The Hatch New Mexico chile has a long family farm history that can be traced back to the Franzoy family -- Austrian immigrants who arrived in the Hatch valley in 1917. The Franzoy family focused on vegetable farming and chiles were one of the vegetables they had good success with. As the story goes, Joseph and Celestina Franzoy had four daughters and six sons who in turn also produced big families. Many of valley’s current chile farmers are still Franzoys, either by name or by marriage. The Franzoy’s partnered with New Mexico A & M who keep meticulous records on the cultivation of several successful varieties of chiles. Family members bought up a lot of the farm land throughout the valley and today cultivates New Mexico chiles on thousands of acres of pristine farm land7.
New Mexico State University has the longest continuous program of chile development in the world which began in 1888 (when it was known as New Mexico A & M). Between 1921, with New Mexico No. 9, and 2008, with Heritage NuMex Big Jim, New Mexico State University has officially released 27 separate chile cultivars for commercial use8.
Cultivation of New Mexico Chiles
Chile peppers have been grown in New Mexico for at least four centuries. New Mexico chile peppers are grown from seeds and each of the individual pepper types is specifically bred and grown to be flavorful, disease-resistant and provide consistent and healthy plants within their specific growing area.
New Mexico’s high altitude, desert climate, and rocky soil9 make for a one of a kind growing region in the Hatch Valley with a unique terroir which contributes to the flavor of the chiles grown there10. The Caballo Mountain range to the west and the high deserts provide the ideal regional environment for growing chiles. To ensure that a variety's lineage remains disease-resistant and maintains optimal growth within its heritage region, seeds from specific chile plants from each growing season are carefully selected and stored for future use.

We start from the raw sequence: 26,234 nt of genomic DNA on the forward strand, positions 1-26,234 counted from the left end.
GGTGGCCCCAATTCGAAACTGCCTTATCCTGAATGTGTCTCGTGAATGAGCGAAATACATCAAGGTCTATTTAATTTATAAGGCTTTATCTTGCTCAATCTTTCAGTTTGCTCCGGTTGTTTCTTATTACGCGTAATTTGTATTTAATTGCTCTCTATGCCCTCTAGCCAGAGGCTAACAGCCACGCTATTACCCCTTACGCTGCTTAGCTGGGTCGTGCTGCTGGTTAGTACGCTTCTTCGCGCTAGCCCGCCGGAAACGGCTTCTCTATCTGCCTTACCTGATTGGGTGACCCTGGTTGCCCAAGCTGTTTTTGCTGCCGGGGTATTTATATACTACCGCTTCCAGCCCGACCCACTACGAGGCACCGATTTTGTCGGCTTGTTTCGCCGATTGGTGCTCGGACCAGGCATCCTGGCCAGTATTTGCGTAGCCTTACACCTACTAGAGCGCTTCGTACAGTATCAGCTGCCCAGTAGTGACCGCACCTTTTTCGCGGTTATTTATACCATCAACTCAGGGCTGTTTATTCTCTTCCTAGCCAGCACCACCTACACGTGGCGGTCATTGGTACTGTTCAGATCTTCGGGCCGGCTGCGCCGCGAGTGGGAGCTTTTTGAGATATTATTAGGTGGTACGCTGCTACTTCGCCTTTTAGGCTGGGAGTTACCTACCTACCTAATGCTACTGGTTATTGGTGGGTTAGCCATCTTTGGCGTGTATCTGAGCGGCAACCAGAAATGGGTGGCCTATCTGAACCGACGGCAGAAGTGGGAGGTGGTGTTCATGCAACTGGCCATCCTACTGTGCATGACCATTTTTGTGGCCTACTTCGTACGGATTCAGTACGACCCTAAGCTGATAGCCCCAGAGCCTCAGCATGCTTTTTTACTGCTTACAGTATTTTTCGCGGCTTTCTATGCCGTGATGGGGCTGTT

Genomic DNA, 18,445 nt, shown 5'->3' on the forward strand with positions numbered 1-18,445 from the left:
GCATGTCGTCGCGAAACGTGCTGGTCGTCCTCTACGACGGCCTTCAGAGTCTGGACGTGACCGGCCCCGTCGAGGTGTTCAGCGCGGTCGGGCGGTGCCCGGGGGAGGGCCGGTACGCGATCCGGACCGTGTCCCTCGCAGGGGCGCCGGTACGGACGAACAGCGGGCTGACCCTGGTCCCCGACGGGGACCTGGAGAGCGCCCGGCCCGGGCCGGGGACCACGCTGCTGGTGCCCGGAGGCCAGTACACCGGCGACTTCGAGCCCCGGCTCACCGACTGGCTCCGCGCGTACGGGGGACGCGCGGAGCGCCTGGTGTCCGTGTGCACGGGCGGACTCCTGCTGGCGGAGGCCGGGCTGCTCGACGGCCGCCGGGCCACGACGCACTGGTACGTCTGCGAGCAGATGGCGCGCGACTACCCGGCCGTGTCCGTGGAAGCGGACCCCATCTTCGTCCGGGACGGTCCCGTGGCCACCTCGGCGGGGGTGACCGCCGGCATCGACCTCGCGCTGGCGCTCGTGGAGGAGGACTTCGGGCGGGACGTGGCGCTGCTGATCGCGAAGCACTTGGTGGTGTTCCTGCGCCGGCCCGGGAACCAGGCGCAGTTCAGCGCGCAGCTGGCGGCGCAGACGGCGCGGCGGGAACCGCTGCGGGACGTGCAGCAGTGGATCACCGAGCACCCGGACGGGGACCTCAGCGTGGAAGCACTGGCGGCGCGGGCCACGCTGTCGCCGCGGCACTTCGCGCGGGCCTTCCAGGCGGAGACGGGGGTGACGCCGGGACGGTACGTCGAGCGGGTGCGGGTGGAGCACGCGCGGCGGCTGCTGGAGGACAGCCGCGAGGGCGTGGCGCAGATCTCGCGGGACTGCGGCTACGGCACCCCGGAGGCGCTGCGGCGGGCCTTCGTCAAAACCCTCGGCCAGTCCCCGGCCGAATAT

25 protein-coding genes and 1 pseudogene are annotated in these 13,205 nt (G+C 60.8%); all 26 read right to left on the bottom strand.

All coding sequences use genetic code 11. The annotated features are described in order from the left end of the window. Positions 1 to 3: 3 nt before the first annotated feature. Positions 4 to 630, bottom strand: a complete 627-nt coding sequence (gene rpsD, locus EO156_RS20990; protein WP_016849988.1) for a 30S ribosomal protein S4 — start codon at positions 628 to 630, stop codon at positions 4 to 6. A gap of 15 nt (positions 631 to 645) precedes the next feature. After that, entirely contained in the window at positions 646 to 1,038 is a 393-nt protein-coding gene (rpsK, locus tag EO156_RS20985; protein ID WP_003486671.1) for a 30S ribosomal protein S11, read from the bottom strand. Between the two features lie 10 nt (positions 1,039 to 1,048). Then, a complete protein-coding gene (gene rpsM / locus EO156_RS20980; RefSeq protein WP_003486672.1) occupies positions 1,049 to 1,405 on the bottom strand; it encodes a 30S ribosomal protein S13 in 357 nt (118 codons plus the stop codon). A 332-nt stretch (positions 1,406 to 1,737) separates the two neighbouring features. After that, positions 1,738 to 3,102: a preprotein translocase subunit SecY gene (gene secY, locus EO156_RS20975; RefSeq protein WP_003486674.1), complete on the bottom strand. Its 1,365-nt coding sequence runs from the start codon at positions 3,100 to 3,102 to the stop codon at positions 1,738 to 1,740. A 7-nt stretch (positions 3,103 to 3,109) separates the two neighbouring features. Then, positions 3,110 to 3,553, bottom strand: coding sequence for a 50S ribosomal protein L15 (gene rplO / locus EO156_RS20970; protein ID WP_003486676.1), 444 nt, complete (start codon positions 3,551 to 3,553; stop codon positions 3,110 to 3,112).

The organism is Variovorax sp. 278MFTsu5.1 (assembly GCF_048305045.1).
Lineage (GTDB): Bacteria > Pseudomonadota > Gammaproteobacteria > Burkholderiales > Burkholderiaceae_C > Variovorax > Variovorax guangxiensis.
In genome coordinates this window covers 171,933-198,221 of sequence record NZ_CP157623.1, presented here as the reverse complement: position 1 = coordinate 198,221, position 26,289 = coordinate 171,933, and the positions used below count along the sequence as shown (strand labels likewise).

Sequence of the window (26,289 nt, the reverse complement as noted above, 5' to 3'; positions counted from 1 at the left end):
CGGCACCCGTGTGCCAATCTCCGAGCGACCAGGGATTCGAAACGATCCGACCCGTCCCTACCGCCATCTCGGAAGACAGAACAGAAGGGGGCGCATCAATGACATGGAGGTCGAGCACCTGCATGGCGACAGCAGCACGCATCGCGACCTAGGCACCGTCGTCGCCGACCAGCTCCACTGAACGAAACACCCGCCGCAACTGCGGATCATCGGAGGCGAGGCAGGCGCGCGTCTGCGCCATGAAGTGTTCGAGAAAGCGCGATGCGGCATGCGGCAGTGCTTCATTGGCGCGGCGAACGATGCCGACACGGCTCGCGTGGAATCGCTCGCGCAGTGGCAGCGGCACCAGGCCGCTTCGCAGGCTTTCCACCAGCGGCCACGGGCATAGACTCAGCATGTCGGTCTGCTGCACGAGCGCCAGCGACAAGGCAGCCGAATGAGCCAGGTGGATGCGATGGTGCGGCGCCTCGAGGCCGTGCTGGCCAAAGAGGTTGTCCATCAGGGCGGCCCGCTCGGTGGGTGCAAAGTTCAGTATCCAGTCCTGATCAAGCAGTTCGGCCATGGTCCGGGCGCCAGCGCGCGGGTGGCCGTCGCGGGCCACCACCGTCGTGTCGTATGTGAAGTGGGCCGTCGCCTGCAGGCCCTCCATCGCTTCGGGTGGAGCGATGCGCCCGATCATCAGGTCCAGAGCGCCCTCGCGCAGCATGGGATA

A deep, well-drained, medium-textured sandy loam (or loam soil) is best for producing chiles. Good yields often result from planting chiles in a place that contained a flood-irrigated crop the previous year. Preparing the soil involves plowing, deep chiseling, disking, smoothing, and listing. Listed beds are formed by scalping the top of the ridge with a drag harrow. The field is irrigated 2 to 4 weeks before planting, and the chile seeds are planted before the soil dries 11. Chiles do best when temperatures are above 60°F as light frosts can kill them. The optimal period for direct-seed planting of chile peppers in New Mexico is between early March and mid-April in southern New Mexico. The planting date for red chiles is more critical because time in the field is critical for optimum flavor and size. Early planting (prior to March 20) produces best results12. In the Hatch, New Mexico area chile plants typically begin flowering in mid-June, with a single flower at the first branching node. The number of flowers doubles with each extra node. Fruits from early flowers tend to be large with greater red color content, and more flavor when fully mature.